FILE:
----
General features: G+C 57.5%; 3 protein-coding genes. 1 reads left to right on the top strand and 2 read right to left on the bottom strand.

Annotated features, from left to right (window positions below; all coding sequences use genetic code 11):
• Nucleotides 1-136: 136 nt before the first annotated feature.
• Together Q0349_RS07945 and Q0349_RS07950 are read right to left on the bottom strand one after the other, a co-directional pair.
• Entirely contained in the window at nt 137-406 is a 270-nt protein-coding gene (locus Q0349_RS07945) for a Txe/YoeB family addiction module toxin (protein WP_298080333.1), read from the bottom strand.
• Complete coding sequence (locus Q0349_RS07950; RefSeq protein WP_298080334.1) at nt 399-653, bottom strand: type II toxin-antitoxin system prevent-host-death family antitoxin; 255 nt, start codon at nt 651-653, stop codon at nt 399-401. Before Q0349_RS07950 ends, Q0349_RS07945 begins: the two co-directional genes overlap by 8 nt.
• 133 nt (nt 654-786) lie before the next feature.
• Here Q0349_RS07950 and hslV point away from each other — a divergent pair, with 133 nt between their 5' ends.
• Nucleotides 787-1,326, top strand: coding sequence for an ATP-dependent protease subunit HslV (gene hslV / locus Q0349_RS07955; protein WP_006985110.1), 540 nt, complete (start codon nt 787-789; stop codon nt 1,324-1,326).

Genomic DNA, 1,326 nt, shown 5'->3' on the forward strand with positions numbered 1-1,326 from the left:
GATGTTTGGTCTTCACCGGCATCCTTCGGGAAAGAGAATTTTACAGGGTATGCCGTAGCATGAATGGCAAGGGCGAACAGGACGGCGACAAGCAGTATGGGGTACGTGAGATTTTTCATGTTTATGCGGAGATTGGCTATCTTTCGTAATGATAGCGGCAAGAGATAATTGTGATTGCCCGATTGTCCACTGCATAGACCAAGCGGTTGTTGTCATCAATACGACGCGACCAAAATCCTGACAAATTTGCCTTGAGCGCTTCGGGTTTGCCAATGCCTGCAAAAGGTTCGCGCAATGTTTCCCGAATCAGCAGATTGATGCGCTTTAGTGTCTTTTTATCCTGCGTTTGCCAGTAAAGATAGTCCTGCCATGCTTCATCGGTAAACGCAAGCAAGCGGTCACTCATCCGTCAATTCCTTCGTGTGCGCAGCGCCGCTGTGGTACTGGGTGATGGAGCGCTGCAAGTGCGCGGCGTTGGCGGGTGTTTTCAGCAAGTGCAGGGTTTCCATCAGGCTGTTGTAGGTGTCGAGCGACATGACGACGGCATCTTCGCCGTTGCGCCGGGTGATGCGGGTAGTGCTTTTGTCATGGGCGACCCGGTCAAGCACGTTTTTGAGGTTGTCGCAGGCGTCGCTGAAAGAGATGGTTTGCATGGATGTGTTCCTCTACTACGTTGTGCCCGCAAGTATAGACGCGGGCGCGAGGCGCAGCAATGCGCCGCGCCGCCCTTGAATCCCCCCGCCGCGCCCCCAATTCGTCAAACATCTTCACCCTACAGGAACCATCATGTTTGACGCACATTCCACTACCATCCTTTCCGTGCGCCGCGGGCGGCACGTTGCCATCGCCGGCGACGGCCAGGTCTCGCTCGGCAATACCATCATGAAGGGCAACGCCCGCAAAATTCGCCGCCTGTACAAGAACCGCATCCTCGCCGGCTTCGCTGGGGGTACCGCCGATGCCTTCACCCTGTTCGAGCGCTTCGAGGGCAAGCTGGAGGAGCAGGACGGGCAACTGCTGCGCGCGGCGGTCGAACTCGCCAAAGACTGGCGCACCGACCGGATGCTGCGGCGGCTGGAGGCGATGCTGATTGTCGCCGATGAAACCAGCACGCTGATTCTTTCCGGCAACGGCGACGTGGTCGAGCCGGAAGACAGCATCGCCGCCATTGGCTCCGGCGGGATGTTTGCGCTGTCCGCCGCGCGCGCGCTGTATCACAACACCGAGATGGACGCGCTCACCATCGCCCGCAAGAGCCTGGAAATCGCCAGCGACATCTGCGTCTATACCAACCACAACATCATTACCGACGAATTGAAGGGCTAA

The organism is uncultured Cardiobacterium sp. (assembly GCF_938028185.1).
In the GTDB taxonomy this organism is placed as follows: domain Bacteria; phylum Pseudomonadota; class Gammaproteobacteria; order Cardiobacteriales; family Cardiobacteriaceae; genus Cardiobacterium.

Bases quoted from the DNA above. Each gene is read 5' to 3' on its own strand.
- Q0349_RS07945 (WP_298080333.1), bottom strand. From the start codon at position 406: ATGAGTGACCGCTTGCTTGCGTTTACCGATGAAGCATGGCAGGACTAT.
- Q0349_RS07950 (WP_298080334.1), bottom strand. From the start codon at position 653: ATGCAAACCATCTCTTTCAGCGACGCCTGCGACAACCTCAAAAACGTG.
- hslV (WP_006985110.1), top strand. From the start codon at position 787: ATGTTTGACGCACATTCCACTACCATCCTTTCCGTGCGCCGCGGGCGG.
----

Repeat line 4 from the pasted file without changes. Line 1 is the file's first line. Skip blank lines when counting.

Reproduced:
• Together Q0349_RS07945 and Q0349_RS07950 are read right to left on the bottom strand one after the other, a co-directional pair.